Twitter is abuzz with the news that the man who is likely to take over as Speaker of the House suffered from an accidental outbreak of candor on national television, directly linking House GOP investigations of Benghazi to Hillary Clinton’s dropping poll numbers. Here’s the exchange between GOP Rep. Kevin McCarthy and Fox News’ Sean Hannity:
McCARTHY: Everybody thought Hillary Clinton was unbeatable, right? But we put together a Benghazi special committee, a select committee. What are her numbers today? Her numbers are dropping. Why? Because she’s untrustable. But no one would have known any of that had happened, had we not…
HANNITY: I agree. I give you credit for that.
In some ways, this is not really controversial. Congress is supposed to exercise oversight when it comes to public officials, in order to achieve accountability. In saying that this has revealed Clinton to be “untrustable” and that no one would have known the details of her conduct without a probe, McCarthy is saying that Congressional oversight has revealed information about her performance as Secretary of State that the public would not otherwise have known. Whether the fruits of the Benghazi probes actually do reveal her to be untrustworthy is for the public to decide, but it’s not out of bounds for Republicans to make that case.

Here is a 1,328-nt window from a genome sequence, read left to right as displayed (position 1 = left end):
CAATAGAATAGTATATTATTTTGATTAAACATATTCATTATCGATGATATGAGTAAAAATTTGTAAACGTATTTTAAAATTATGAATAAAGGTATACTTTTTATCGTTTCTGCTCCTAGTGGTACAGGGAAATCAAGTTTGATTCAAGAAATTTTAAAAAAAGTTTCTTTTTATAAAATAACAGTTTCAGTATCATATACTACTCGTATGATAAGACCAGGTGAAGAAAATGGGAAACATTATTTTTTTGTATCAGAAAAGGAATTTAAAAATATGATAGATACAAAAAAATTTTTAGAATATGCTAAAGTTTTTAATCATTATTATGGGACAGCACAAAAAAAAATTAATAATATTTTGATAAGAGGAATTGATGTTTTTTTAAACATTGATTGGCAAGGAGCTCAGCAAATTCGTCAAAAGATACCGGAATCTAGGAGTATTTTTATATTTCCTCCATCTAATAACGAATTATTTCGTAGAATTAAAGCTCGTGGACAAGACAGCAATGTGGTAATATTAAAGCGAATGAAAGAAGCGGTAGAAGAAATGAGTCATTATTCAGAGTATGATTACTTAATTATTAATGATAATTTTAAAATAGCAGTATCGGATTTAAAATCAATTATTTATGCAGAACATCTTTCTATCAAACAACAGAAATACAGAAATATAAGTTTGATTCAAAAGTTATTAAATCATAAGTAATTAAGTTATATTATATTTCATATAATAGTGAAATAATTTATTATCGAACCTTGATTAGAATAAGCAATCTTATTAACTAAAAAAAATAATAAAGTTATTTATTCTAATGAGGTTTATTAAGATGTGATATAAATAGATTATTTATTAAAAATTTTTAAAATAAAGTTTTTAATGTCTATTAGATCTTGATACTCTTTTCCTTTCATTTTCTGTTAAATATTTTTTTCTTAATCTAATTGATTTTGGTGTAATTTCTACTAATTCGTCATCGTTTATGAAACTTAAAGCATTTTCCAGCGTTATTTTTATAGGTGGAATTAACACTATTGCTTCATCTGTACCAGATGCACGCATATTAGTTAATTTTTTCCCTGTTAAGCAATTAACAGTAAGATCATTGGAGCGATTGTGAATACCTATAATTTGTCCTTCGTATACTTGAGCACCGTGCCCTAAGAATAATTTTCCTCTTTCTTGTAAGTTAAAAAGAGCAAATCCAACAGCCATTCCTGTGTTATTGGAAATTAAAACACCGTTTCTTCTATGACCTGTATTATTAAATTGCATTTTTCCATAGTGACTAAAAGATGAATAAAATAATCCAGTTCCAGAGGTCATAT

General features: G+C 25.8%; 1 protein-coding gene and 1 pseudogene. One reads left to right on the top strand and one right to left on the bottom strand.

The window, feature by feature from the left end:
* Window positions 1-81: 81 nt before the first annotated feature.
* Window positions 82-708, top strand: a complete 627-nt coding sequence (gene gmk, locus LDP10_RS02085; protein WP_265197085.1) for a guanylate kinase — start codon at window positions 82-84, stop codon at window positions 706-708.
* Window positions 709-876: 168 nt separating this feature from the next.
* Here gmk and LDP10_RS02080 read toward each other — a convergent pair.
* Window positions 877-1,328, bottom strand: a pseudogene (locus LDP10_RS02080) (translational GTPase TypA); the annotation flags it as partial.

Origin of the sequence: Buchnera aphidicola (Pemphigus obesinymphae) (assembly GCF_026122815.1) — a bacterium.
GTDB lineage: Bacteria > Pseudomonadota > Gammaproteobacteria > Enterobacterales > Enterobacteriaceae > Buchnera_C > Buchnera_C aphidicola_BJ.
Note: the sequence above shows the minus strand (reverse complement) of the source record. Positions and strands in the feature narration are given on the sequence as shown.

The problem comes in the linking of this directly to Clinton’s “dropping numbers.” It suggests that the probes are less about genuine accountability than about driving up her negatives, to use the cliche so beloved by political pros. It is reasonable to surmise that the probes at this point are more about pumping out as much fog as possible to create a general impression of wrongdoing that, hopefully, will sow inchoate public doubts about Clinton. McCarthy’s quote may not prove this to be true, but it provides more support for that theory of the case.
Notably, this comes as the Clinton camp is refining its broader strategy to deal with the ongoing email story. The other day, Bill Clinton faulted Republicans and the media for ginning up the email mess. Here’s what Hillary Clinton had to say about that on Meet the Press a few days ago: